Training Workshop: Combining imaging data using machine learning
This two-day workshop held in September 2021 provided theoretical learning and practical training for over 120 early career researchers on machine learning approaches to combine datasets (Day 1) and modalities (Day 2) in the context of dementia research.
The main goal was to inform early career researchers with experience or interest in using imaging data about innovative machine learning approaches and algorithms that may be used to characterise the structure and function of the nervous system, identify meaningful patterns and support clinical decisions in dementia.
Missed the event? Find links to the workshop recordings at the end of this blog.
Combining Datasets | Day 1
The first day of the workshop focused on combining datasets. Dr Tim Ritmann, co-lead of the DEMON network imaging working group, started the day by talking about the opportunities and pitfalls of combining data from different cohorts. He highlighted pros and cons of combining data to increase statistical power versus using them separately to test the reproducibility of the findings and gave examples of study designs to align diagnostic groups and/or imaging protocols to make the most out of multiple datasets.
Our second talk was from Dr Esther Bron, Assistant Professor at the department of Radiology and Nuclear Medicine of the Erasmus MC – University Medical Center Rotterdam and the new chair of the DEMON reproducibility and open science special interest group.
Dr Esther Bron emphasised the fact that the dementia population is very broad and often oversimplified, but by using multiple datasets we can take into account differences across diseases and in the population. Esther also underlined how objective validation is key to evaluate methods and how open science can serve this purpose.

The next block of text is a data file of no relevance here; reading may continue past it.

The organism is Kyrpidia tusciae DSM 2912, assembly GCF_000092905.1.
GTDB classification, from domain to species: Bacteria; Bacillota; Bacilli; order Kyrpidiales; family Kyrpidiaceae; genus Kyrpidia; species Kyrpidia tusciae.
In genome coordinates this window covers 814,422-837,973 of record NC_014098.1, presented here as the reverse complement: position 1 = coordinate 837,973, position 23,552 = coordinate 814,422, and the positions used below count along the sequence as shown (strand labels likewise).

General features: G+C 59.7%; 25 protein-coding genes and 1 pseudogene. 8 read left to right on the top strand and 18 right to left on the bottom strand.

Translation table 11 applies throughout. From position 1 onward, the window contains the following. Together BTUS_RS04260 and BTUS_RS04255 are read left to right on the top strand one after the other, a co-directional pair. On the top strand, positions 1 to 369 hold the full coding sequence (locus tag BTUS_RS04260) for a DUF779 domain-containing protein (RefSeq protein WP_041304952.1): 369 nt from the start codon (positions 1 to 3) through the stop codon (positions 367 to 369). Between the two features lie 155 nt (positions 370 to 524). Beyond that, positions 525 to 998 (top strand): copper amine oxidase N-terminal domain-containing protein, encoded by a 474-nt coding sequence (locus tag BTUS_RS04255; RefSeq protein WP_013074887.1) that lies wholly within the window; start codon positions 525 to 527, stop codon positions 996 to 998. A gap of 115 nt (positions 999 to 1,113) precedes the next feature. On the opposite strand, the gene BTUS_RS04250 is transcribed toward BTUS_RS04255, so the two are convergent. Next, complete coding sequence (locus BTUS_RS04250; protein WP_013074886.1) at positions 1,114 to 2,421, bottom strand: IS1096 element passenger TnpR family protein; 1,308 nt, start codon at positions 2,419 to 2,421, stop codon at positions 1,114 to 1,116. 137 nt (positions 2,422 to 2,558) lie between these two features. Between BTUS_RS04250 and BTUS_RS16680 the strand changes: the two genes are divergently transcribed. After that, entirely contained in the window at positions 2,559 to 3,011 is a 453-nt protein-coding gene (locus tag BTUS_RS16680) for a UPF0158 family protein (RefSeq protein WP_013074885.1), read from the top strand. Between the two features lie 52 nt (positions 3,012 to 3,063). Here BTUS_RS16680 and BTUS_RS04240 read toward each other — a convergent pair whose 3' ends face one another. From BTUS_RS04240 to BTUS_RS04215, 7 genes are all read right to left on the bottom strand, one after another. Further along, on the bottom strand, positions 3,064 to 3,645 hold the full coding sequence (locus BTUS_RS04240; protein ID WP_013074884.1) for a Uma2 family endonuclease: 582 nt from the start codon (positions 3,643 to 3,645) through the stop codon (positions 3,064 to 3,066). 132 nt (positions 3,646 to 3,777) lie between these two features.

As examples of objective validation she presented several ‘grand challenges’ in dementia, for the objective comparison of algorithms to answer different clinical questions (screening, diagnosis, prediction, monitoring).
Dr Richard Bethlehem, Research Associate at the Autism Research Centre and Brain Mapping Unit at Cambridge University, showed us how to use www.brainchart.io, an online resource to quantify individual differences in brain structure from any current or future magnetic resonance imaging (MRI) study against models of expected age-related trends obtained by combining over 100,000 scans from over 100 studies (preprint available here).
Dr David Cash, principal research fellow at the Dementia Research Centre in the UCL Queen Square Institute of Neurology, prepared a great Binder-ready repository (available on github and Binder) that attendees could quickly access to follow the tutorial at their end. The lecture covered various techniques for how to handle variability in imaging data arising from multi-site and multi-scaner acquisition. Starting with some example differences between scans from a single subject but acquired on a different scanner, David presented some visualizations of quality control and pre-processing metrics. He then described how to reduce or remove these differences by including site as covariate in a linear regression and by using a more advanced harmonisation approach, ComBat.
We further explored this last approach with Dr. Joanne Beer, postdoctoral researcher at University of Pennsylvania. In the last tutorial of Day 1, Joanne presented longComBat her R package to implement longitudinal ComBat, a method for harmonising multi-batch longitudinal data.
Combining Imaging Modalities | Day 2
The second day focused on combining imaging modalities. Dr. Elena Rodriguez-Vieitez, a senior researcher at Karolinska Institutet in Stockholm (Sweden), opened the day with an introductory talk on Alzheimer’s disease and multimodal approaches